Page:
by James Bos

When you are working as a copywriter, sometimes the gigs run dry and you need to apply for whatever jobs you come across. One of the strangest jobs I found was for a blog that showcased erotic literature – otherwise known as ‘literotica’, according to Urban Dictionary.

The web design was a little cliché. A dark velvet red background covered every page from top to bottom, and the main header was written in a free-flowing French Script, outlined in faded gold. I think they were making their money from selling various adult themed affiliate products.

I had written for a wide range of clients, from plastic surgery clinics to plastic injection moulding facilities, but I had never, ever, thought of writing an erotic story. Especially not for a client. But it sounded like a lot of fun so I sat down and started ‘brainstorming’ steamy plot lines, titillating themes, sexy characters and an appropriate setting to put them all in.

Surprisingly, the story was actually very easy to write. The plot revolved around corporate espionage, and within thirty minutes I had the story written, proofread, attached and emailed to the client. And as should be the case with all erotic literature, my very favourite part was the climatic ending.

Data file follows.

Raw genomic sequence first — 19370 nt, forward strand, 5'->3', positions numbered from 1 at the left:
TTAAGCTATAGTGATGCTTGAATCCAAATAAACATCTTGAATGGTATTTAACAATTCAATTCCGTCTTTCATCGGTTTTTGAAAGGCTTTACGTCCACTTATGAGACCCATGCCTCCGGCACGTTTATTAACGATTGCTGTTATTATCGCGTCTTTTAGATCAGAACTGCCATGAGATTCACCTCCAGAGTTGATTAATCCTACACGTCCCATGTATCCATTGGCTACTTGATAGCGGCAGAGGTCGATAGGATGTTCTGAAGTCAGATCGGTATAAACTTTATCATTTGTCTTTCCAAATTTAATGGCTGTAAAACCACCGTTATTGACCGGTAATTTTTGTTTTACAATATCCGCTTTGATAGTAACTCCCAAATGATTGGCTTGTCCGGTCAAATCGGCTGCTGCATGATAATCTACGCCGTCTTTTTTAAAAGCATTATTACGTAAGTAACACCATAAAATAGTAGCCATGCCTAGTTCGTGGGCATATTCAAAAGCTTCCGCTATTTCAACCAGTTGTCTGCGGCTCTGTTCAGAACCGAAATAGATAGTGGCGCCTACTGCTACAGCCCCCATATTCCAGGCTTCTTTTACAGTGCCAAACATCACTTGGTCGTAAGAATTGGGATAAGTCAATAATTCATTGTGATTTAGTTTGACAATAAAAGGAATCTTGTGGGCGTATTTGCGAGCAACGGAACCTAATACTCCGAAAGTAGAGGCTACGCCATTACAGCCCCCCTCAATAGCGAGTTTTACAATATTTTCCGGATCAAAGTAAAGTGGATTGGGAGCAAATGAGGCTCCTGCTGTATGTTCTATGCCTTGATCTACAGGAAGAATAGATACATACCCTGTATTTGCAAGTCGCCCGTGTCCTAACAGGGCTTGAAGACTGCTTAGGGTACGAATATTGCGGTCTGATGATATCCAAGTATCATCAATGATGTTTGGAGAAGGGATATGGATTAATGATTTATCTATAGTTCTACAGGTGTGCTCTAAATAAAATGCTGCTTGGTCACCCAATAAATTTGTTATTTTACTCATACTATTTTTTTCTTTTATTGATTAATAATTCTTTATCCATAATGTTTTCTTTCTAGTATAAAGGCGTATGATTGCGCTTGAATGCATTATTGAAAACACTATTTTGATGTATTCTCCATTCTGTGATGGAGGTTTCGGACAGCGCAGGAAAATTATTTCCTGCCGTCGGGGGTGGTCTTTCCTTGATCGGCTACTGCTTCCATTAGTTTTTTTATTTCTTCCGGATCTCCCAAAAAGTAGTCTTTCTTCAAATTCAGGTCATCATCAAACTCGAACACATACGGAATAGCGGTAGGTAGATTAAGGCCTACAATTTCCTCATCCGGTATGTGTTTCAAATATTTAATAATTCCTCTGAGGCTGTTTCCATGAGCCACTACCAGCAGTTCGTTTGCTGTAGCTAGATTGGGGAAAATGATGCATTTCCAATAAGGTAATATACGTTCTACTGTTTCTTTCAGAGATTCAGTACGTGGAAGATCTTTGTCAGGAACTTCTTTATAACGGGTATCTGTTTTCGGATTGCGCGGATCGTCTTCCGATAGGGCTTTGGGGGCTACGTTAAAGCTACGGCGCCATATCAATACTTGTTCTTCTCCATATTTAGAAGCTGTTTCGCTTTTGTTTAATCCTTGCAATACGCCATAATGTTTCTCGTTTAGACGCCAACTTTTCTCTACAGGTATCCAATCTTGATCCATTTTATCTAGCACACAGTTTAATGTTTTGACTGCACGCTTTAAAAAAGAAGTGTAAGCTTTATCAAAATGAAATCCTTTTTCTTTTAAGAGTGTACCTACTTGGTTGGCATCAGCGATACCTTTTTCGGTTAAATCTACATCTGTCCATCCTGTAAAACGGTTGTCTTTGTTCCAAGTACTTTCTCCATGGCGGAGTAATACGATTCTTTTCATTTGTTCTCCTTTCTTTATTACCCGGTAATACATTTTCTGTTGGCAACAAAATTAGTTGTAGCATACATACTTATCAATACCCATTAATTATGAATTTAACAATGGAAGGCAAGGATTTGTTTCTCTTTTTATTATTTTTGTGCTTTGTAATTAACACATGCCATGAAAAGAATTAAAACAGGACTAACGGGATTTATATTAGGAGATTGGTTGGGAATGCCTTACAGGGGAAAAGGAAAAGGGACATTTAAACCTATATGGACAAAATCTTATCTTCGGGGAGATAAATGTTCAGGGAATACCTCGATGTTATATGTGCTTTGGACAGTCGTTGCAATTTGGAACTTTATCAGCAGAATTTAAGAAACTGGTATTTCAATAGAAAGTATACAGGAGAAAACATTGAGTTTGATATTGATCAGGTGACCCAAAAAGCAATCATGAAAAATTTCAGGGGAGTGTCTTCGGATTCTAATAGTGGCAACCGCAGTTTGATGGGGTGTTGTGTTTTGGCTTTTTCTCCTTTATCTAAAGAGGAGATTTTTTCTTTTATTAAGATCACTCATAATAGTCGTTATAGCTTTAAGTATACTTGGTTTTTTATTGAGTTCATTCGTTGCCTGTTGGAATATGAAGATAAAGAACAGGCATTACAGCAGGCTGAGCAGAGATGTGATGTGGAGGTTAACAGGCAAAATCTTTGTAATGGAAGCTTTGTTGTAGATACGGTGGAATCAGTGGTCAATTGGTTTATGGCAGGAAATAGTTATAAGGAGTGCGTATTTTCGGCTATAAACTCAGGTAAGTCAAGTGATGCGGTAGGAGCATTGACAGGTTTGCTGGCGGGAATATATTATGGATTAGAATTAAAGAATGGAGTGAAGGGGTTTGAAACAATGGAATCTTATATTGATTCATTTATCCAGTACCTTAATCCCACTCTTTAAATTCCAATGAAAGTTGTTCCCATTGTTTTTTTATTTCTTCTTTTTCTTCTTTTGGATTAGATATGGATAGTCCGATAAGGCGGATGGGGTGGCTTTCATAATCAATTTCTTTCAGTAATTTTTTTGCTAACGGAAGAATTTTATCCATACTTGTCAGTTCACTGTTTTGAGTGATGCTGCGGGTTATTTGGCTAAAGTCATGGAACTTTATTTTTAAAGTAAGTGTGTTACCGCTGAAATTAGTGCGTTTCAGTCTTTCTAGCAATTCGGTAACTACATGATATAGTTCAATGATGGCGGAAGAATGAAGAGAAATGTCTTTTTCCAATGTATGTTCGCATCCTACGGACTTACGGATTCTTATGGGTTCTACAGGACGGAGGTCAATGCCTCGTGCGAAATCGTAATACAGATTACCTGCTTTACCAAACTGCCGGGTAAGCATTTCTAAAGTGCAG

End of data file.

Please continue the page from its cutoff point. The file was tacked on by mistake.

Unfortunately, as with many clients, they never responded to my initial email and I suspect that they were simply collecting ‘sample’ stories in order to reuse them on their blog. This is a very common practice in the freelance writing community, which is completely devoid of any checks and balances.

But it was an exhilarating experience, one that pushed me out of my comfort zone and, despite the fact that I didn’t get paid, I have no regrets.


James Bos is a professional writer with over six years’ experience writing and editing blog articles, product reviews and website copy for a very diverse range of clients.

This post is part of a weekly series titled “Writers Other Jobs” in which writers outline some of the stranger and more interesting things they’ve done to further their career. Michelle McLaren of will reveal some of the challenges of making whitegoods and kitchen appliances sound different yet equally exciting on Thursday.

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